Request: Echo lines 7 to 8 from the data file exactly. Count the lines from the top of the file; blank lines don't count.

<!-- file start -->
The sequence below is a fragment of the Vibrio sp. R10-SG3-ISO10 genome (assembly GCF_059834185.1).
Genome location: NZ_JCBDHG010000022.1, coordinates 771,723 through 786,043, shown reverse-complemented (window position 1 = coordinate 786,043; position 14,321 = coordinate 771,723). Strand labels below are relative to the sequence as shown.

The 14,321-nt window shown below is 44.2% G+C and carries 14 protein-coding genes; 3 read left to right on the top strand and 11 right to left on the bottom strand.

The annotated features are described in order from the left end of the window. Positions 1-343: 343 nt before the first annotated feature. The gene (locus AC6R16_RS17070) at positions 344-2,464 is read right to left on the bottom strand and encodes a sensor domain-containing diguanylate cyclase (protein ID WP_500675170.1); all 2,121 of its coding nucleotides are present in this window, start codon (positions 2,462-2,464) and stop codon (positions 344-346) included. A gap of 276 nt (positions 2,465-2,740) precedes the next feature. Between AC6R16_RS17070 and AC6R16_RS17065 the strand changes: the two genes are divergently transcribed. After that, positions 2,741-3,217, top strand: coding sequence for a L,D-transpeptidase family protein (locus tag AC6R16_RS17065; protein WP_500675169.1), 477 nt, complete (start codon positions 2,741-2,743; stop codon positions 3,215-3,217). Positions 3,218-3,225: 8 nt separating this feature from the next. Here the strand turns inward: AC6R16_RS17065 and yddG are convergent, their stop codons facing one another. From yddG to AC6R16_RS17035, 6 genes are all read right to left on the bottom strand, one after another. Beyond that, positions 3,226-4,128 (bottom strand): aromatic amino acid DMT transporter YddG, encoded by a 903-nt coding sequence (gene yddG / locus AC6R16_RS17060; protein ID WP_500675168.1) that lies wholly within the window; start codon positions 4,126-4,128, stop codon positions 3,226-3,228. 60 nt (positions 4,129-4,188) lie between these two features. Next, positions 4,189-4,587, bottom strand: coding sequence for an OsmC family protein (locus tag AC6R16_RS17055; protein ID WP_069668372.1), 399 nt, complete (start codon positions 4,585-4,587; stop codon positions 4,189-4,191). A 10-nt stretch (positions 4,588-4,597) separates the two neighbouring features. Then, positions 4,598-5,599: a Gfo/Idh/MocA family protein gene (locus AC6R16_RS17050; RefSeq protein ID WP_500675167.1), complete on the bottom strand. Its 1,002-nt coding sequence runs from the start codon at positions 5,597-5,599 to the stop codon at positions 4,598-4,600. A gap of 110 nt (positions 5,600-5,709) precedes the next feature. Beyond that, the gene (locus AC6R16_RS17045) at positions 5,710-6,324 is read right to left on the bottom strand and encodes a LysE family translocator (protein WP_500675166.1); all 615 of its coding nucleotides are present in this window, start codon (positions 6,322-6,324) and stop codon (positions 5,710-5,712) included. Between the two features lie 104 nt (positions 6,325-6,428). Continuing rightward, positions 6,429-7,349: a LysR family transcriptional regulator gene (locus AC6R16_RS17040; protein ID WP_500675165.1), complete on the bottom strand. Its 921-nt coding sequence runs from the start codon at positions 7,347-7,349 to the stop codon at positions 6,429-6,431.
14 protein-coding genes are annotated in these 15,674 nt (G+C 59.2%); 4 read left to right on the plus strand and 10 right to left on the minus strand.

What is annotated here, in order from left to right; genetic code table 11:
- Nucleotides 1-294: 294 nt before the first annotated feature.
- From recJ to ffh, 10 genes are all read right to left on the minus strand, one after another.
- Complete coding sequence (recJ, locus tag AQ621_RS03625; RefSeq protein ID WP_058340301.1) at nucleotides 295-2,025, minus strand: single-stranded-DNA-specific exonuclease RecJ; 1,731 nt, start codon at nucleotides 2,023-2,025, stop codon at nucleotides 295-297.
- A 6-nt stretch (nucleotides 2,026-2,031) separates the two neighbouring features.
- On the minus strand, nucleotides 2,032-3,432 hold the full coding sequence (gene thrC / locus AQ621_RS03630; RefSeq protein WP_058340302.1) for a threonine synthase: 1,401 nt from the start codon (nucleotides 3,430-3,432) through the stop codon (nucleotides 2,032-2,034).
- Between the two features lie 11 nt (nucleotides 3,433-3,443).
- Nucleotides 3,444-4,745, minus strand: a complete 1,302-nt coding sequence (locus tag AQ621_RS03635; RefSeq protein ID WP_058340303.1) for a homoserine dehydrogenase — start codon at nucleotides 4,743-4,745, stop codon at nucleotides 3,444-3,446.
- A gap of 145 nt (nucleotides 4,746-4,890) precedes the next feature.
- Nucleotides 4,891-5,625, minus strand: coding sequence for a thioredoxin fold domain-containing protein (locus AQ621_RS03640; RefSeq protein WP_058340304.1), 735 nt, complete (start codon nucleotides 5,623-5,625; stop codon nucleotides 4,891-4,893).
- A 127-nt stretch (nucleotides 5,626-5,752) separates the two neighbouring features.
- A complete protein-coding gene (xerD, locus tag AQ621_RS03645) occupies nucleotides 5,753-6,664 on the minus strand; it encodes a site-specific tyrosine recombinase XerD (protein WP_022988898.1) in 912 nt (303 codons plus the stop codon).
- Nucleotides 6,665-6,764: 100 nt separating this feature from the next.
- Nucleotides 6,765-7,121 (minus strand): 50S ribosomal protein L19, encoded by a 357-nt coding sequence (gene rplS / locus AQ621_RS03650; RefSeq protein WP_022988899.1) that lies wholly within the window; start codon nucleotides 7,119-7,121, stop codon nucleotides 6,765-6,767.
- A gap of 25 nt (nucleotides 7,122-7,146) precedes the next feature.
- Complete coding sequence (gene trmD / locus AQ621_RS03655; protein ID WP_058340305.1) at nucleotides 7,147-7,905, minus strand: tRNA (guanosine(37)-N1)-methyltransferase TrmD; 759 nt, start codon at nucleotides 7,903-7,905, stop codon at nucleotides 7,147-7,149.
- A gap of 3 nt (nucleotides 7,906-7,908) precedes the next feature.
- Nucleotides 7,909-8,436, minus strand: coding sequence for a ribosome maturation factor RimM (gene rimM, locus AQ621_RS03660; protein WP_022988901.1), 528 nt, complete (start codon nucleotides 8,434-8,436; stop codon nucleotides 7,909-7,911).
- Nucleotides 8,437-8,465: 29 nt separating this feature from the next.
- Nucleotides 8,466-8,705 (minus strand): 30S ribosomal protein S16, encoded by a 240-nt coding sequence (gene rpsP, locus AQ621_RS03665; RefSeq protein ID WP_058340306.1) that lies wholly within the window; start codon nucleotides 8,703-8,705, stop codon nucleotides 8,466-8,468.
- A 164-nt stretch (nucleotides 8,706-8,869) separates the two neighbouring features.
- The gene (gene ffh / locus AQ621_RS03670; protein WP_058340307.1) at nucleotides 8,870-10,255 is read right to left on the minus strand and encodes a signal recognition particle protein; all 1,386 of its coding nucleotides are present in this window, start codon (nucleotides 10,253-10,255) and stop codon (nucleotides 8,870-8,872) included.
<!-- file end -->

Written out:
- Nucleotides 1-294: 294 nt before the first annotated feature.
- From recJ to ffh, 10 genes are all read right to left on the minus strand, one after another.